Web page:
My Life was released on November 28, 1994 and it lived up to expectations set by fans of Mary J. Blige and the larger music community. Coming off the triple platinum success of her debut album, What’s the 411? Blige retained her crown as the reigning Queen of Hip Hop-Soul with the release of her follow up album and reestablished her dominance on the R&B landscape. Upon the album’s release, Blige was coming off a hectic two years promoting her debut album and remixes album, which became highly successful as well.
This album became an introspective masterpiece due to the many complications Blige was dealing with personally. During this juncture, she was battling clinical depression, alcohol and drug related problems and a tenuous, abusive relationship with K-Ci Hailey of Jodeci. All of these factors combined with the production gifts of Carl “Chucky” Thompson and Sean “Puff Daddy” Combs laid the foundation for one of the most legendary albums of the 1990s and in R&B/Soul music history.
Mary J. Blige’s career began in 1989 when she was signed to Uptown Records by then CEO, Andre Harrell after he listened to her demo of Anita Baker’s classic, “Caught Up in the Rapture.” She became the youngest and first female act signed to Uptown Records. Once signed to the label, an up and coming producer named Sean “Puff Daddy” Combs began working with Blige to craft her image and sound for the viewing audience. Her first recording was singing the hook for then popular rapper and label mate Father MC on his song, “I’ll Do 4 U,” in the fall of 1990. She sang background vocals for much of the talent on the Uptown Records roster until the recording of her debut album took place in the winter of 1991.
Her singing style was refreshing reminder of past R&B songstresses such as her influences Aretha Franklin, Chaka Khan and Anita Baker, but she brought something new to the discussion with her hard girl persona and descriptive lyrical content. These two things made her stand out amongst her R&B/Soul counterparts. Her vocal prowess reigned supreme over Hip Hop infused tracks with sprinkles of hard drum beat patterns and synths. The combination proved to be explosive for the What’s the 411? album.
My Life would catapult Blige into another realm and showcase her writing and vocal abilities. Thompson and Combs provided the soundtrack of recapturing the essence of 1970s Soul and early 1990s Hip Hop music while Blige wrote soul stirring lyrics and displayed stellar vocals on all 17 songs on the offering.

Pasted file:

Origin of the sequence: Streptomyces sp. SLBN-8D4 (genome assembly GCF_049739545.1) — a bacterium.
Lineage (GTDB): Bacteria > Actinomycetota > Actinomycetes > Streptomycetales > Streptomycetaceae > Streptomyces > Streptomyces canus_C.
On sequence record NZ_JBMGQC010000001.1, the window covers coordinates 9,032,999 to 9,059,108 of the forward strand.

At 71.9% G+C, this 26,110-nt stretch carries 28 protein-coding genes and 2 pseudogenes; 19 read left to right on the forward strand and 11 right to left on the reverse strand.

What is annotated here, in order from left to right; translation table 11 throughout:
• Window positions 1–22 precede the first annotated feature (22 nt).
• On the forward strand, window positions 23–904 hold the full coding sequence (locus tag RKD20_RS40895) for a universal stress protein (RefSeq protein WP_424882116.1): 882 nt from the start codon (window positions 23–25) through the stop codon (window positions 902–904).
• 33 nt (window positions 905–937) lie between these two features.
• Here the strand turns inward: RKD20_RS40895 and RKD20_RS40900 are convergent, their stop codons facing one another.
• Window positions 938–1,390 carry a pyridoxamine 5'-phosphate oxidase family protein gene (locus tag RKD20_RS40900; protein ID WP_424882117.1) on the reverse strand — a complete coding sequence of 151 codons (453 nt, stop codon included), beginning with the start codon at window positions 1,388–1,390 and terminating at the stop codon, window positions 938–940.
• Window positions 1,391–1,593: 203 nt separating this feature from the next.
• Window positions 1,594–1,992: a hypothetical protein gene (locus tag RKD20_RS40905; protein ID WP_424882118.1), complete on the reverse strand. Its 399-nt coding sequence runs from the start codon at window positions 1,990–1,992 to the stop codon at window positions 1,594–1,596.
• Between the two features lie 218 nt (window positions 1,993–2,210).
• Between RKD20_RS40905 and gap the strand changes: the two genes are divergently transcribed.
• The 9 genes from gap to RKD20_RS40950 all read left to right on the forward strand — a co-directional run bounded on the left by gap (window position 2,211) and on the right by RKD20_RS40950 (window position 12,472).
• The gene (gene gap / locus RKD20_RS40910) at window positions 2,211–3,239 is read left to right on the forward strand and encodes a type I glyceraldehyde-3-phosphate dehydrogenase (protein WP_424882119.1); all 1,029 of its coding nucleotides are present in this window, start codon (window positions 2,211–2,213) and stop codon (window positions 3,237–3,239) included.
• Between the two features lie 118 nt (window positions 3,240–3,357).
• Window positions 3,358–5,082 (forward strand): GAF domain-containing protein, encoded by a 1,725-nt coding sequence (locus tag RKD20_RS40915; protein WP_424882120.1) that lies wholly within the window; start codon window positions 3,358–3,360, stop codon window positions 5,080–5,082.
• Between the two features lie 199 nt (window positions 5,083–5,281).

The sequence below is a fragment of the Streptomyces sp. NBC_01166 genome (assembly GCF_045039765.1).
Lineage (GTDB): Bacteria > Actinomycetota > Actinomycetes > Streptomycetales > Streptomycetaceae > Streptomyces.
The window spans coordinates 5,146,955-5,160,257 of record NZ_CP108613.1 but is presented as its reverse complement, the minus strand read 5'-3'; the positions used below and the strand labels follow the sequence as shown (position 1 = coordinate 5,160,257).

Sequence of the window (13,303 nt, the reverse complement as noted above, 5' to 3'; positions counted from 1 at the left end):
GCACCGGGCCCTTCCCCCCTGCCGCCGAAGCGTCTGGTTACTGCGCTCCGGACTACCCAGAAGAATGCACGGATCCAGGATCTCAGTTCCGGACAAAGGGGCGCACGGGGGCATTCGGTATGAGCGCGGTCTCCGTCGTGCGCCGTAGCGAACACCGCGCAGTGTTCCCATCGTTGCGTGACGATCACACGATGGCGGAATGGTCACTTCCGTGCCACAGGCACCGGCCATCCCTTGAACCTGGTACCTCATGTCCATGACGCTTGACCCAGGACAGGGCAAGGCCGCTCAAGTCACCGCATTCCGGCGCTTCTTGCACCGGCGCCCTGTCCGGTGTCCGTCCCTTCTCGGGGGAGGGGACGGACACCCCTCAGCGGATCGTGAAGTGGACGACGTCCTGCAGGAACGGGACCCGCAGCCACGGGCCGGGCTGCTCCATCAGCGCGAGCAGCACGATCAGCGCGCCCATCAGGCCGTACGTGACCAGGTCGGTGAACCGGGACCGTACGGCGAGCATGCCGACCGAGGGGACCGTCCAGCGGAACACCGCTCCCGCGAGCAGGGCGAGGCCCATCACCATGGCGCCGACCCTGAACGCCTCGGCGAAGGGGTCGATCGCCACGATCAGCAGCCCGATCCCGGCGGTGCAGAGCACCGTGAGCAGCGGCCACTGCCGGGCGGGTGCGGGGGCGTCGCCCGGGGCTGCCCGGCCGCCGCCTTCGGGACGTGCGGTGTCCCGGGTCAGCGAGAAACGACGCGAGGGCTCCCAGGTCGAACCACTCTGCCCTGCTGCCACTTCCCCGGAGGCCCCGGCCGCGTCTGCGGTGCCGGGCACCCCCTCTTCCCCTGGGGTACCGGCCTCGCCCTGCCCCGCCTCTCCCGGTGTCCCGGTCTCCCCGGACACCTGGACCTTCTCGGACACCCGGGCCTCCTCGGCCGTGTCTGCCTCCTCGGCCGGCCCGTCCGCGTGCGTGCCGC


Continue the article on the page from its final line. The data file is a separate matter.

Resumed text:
Between the winter of 1993 through August of 1994 the majority of My Life was recorded in The Hit Factory studios in New York, New York.
SoulCulture recently sat down with Carl “Chucky” Thompson, co-producer of fifteen songs on Mary J. Blige’s second album, My Life to talk about the methodology behind creating such an iconic album.
Thompson speaks on how he became involved with the My Life album and the vision he had for Blige as a recording artist.
“Right around the time I met Sean Combs, I was dealing with him from a management level,” says Thompson. “I was sending off tracks to him to show him the level of my talent and at that time he was only interested in me doing one song for Mary’s album. I was only contracted to do one song and one interlude for the My Life album. The reason I was brought in to do her first song was due to her hearing a remix I did for a group out of Washington, DC back then.
“It was a group named Lake and I did it as a favor for them and I remixed the song. Another friend of mine and I were working together and sending out songs to Puff and I specifically told him not to send out that song. He ended up sending it anyway and that ended up being the one song that she wanted. I had to go back and kick it with the guys and explain what happened and they ended being cool with how everything went down with the situation.
“Due to the success of her first album, a lot of the producers who worked on the What’s the 411? album their prices for their tracks skyrocketed. Many of those producers were up and coming producers back then and once the album went triple platinum it allowed them to ask for more money. The money they were asking for from Uptown Records for their tracks were outrageous. They were coming back with prices like $80,000 for one track.
“So I’m the new guy and I had one song done with her and she loved that song. It actually changed the direction that Puff had for her My Life album and it really opened the gates to make them say that this album could really define her. It started off of as one song and then Puff came to me and said, ‘Look man, we really have a chance to do her whole project and it’s not going to be for a whole lot of money, but the opportunity will be there. So are you down or what?’ I said, ‘Down? I’m willing to do her album for free.’
“Because I was a fan of her work and when we met in relationship to our backgrounds we connected instantly. We both knew older soul music and it was just a whirlwind of things happening. We were all young and we all knew that the soul brought us together. I was just fortunate to be able to play a lot of different instruments and the songs I was working on before I got there helped turn the page. I play about eight different instruments and the fact I was into Hip Hop enabled me to put melodies over top Hip Hop music and blending different ideas. So by the time I heard the What’s the 411? album it just felt like my calling. It was that album that made me seek Sean out for management.
“My vision for her was to let people know that she was to be taken seriously as a true singer. People got caught up in her image and I just knew that she was more than that. I really wanted her to be considered one of the divas of R&B and Soul music. I felt that vibe when I stepped out of the door to meet and work with her.